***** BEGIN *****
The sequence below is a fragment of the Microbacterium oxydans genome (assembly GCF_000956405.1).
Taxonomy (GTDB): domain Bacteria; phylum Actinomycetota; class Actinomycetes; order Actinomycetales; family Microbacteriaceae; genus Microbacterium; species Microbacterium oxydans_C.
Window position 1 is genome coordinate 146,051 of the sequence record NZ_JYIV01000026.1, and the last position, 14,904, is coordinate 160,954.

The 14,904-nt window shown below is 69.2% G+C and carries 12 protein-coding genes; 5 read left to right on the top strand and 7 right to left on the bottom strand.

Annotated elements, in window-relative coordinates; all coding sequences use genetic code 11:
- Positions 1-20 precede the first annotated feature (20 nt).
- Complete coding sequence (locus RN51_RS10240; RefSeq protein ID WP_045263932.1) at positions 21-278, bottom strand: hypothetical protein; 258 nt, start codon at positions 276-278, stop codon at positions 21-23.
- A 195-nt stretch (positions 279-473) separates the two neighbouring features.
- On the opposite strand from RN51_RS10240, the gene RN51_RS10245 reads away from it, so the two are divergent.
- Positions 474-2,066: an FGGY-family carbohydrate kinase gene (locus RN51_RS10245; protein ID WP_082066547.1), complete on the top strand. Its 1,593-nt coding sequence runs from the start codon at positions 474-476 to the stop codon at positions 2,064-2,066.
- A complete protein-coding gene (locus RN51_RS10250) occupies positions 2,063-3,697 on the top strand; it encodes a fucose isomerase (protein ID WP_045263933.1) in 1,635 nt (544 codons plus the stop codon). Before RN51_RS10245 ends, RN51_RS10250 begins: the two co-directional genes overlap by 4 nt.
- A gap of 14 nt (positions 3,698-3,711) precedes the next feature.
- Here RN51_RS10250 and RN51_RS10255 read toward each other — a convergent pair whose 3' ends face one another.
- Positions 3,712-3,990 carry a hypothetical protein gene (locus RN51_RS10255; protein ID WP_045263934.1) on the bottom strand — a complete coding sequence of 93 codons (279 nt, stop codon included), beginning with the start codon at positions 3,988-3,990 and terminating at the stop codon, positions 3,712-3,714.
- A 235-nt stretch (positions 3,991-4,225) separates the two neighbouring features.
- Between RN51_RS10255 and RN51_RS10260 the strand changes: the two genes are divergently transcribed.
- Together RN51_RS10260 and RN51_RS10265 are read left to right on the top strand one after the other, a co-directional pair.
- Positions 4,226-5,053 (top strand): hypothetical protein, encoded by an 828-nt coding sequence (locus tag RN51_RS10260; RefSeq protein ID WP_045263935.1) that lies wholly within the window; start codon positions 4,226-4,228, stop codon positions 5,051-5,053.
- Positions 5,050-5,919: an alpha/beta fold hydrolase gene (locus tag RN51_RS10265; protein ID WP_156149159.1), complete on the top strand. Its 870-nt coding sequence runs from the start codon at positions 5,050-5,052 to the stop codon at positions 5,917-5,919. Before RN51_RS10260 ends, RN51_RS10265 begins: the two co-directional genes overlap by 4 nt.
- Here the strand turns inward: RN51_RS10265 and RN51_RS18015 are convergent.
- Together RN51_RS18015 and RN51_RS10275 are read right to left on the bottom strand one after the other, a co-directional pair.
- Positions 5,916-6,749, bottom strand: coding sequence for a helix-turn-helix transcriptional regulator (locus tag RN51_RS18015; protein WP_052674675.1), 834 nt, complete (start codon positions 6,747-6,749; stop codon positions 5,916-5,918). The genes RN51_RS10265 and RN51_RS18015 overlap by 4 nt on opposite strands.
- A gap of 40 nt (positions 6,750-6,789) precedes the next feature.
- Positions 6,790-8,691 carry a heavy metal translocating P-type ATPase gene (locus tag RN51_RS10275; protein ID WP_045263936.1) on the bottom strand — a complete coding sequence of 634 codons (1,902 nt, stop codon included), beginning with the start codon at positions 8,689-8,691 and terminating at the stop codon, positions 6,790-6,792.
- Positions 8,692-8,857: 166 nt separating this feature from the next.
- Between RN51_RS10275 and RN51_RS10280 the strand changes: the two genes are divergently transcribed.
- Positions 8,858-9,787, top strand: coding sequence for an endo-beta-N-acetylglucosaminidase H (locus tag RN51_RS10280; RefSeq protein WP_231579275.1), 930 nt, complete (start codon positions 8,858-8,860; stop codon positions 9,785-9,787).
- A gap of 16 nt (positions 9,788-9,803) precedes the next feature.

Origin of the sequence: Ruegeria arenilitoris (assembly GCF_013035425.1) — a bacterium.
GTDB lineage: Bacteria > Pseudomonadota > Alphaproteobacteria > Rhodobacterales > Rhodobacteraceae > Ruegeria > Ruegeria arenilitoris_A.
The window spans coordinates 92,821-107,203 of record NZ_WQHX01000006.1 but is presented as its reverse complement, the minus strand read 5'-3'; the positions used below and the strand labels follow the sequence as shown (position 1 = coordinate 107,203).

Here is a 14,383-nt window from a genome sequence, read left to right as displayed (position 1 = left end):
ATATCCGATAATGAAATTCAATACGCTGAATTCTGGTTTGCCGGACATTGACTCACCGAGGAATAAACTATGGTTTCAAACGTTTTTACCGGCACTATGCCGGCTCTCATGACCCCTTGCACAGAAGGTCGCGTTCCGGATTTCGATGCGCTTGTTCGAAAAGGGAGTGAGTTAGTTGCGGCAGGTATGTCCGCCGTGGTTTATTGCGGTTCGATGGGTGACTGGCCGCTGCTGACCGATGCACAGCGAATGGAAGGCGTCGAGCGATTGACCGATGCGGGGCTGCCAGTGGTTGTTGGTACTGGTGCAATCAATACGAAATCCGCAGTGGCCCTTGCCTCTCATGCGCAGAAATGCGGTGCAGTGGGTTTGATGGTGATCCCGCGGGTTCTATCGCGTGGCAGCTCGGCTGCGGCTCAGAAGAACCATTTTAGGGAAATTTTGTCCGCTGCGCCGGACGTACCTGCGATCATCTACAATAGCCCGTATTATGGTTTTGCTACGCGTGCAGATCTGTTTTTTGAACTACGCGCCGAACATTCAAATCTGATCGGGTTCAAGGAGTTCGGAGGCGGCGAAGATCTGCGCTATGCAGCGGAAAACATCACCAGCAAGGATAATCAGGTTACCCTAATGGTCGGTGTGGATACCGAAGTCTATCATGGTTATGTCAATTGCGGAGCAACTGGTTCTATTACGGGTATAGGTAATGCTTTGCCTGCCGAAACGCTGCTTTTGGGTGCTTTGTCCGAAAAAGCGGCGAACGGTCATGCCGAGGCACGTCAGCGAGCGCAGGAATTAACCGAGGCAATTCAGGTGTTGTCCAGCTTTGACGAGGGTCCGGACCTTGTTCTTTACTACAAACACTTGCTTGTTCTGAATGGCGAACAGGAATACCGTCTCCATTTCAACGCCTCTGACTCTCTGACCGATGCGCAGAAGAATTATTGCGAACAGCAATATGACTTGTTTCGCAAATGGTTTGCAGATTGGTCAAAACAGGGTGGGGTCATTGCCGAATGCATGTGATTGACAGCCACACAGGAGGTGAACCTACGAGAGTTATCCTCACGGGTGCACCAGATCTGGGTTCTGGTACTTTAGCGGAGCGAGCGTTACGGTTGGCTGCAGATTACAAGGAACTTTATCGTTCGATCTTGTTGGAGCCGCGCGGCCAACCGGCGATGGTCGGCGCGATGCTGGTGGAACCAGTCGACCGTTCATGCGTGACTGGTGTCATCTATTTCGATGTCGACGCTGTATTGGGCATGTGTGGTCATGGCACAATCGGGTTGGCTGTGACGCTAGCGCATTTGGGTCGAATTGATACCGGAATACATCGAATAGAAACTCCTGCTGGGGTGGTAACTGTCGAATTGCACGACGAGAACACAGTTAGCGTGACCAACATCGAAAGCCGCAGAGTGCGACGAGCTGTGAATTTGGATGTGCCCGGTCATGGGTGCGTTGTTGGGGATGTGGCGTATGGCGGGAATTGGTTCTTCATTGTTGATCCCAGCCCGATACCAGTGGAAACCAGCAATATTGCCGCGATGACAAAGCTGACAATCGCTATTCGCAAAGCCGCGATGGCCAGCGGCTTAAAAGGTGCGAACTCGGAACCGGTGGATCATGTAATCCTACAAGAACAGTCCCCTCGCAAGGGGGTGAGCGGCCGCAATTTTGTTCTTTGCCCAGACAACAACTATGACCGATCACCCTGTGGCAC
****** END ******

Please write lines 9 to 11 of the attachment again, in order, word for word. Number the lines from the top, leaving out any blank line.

- On the opposite strand from RN51_RS10240, the gene RN51_RS10245 reads away from it, so the two are divergent.
- Positions 474-2,066: an FGGY-family carbohydrate kinase gene (locus RN51_RS10245; protein ID WP_082066547.1), complete on the top strand. Its 1,593-nt coding sequence runs from the start codon at positions 474-476 to the stop codon at positions 2,064-2,066.
- A complete protein-coding gene (locus RN51_RS10250) occupies positions 2,063-3,697 on the top strand; it encodes a fucose isomerase (protein ID WP_045263933.1) in 1,635 nt (544 codons plus the stop codon). Before RN51_RS10245 ends, RN51_RS10250 begins: the two co-directional genes overlap by 4 nt.